Animal abuse is a serious problem in this country, and not just for our beloved pets. There is a documented correlation between animal abuse and other violent behaviors such as domestic violence and even serial murder. Two years ago, I was approached about sponsoring legislation to create a registry to identify convicted animal abusers and prevent them from owning pets. Being an animal lover myself, I agreed to take the lead and introduced the original house bill in February of 2012.
Early in 2013, I recruited fellow House member Representative Paul Muxlow (R-Brown City), as well as Senators Steve Bieda (D-Warren) and Rick Jones (R-Grand Ledge) to work on the legislation with me. Over the last 12 months, our bipartisan efforts have seen the bills go through many changes, including a complete rewrite last October. In that time, the concept has been honed from a costly and cumbersome stand-alone registry to an efficient reference tool integrated into an existing Michigan State Police database known as ICHAT, or the Internet Criminal History Access Tool.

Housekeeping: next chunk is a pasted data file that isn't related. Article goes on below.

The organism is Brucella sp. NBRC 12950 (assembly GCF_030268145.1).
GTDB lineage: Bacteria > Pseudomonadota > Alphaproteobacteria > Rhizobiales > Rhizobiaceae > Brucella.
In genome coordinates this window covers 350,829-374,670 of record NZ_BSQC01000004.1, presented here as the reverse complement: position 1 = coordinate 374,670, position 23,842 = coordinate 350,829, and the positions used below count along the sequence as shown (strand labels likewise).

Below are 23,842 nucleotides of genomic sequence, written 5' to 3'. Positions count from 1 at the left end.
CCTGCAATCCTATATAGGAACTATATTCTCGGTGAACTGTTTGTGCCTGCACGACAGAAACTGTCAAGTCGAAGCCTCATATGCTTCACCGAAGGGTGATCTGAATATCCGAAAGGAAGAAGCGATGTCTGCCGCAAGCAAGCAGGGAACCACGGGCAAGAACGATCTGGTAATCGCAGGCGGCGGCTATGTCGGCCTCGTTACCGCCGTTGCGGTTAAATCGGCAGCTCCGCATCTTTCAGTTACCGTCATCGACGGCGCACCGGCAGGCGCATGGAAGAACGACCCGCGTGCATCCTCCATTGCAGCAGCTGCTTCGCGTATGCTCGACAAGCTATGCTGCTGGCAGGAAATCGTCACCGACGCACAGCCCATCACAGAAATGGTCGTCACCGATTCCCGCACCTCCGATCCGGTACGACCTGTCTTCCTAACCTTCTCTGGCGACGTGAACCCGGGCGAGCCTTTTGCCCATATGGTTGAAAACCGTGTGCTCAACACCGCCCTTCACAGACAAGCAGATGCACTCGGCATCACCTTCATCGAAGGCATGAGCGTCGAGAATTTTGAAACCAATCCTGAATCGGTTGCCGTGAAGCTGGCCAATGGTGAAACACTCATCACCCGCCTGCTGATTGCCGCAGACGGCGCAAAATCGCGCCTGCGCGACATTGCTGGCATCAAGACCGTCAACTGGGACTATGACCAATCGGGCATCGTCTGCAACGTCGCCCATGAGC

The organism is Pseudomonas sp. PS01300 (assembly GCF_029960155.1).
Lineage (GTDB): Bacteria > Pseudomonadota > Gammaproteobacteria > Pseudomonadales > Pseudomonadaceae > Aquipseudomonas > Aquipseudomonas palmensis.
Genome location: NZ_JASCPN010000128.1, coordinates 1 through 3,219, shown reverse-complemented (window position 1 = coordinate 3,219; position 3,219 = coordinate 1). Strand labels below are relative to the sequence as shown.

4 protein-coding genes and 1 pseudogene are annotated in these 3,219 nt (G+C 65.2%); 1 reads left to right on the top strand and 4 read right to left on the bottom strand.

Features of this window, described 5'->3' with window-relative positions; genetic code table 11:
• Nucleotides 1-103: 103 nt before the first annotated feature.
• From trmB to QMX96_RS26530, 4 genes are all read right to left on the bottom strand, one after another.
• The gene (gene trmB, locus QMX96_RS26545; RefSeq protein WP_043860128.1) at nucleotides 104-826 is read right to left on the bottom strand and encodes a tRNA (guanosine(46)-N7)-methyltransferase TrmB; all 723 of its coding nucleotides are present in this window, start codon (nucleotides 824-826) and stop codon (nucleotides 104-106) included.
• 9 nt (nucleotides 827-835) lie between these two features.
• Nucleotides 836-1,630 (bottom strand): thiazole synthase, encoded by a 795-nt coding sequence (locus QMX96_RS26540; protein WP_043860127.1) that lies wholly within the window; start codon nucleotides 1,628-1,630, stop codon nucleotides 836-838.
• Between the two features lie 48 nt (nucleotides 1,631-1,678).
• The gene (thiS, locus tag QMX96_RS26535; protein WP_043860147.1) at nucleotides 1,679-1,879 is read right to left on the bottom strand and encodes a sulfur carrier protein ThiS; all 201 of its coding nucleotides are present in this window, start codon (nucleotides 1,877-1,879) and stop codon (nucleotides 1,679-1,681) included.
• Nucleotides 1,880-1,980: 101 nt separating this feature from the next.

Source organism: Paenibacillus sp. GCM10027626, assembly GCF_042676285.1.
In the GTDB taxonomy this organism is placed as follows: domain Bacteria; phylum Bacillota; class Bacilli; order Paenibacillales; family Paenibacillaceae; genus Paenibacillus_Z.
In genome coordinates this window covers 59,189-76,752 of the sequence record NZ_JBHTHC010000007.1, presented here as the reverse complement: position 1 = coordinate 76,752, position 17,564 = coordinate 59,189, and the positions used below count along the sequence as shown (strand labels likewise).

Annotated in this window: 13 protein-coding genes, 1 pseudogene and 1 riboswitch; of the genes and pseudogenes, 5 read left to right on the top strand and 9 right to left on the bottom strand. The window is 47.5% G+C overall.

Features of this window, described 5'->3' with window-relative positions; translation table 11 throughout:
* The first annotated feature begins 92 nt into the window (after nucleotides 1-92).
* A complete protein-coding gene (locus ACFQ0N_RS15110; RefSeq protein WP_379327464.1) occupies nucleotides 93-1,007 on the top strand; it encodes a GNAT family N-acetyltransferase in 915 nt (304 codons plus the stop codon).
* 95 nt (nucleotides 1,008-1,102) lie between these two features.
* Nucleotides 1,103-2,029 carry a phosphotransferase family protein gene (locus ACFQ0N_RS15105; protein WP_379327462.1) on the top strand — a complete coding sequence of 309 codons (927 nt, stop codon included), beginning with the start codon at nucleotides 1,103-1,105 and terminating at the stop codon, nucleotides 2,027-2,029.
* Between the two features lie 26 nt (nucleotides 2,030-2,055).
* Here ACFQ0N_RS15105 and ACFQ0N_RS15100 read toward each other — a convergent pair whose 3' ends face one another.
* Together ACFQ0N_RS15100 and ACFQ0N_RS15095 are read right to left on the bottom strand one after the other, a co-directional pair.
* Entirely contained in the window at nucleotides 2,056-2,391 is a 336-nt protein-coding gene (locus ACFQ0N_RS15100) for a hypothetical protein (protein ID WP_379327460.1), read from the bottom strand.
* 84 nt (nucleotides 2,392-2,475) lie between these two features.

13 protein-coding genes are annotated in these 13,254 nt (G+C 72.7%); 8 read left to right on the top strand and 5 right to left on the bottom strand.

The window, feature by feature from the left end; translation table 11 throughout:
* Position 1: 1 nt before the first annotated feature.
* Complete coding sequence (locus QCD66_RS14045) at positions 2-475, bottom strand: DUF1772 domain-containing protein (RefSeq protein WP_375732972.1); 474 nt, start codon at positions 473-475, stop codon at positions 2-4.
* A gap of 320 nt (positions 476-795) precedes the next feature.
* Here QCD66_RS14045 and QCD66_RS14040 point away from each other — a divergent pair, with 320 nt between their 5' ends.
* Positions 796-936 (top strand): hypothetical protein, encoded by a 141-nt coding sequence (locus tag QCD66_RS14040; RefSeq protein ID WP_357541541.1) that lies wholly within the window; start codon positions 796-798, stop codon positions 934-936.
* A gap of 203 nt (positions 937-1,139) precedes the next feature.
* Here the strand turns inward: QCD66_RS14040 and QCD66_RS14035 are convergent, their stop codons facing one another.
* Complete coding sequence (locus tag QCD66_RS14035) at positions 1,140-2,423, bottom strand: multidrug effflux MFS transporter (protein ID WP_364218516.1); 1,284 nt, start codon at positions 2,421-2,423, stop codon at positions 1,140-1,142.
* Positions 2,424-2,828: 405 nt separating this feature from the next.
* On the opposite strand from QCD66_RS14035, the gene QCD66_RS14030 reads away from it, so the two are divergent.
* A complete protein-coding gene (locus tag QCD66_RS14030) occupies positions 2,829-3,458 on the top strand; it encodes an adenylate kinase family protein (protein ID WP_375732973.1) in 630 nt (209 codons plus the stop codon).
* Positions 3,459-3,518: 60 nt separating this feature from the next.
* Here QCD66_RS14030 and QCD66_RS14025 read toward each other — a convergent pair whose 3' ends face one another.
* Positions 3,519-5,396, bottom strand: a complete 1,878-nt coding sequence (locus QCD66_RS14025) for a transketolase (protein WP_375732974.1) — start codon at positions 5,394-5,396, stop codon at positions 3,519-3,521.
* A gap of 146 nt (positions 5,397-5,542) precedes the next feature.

Let me be clear: These bills make no illusions of ending all animal abuse. To try to legislate something like that is impossible. Instead, what these bills are aimed to do is to help animal shelters and controls protect their animals during the adoption process. The bill package would also mandate a person who is convicted of animal abuse not own an animal for a period of five years after conviction or incarceration. This package of bills has full support from the animal organizations that would be required to check the ICHAT system, and from the Michigan State Police, who would be administering the process.
The legislation is scheduled for action on the House floor later this week. Concurrent versions of the bills are on the Senate floor and awaiting a vote. I am meeting with Senate leadership this week to determine when this vote will take place. If you would like to help, please contact my office for further information at firstname.lastname@example.org or toll-free at (855) 427-8399.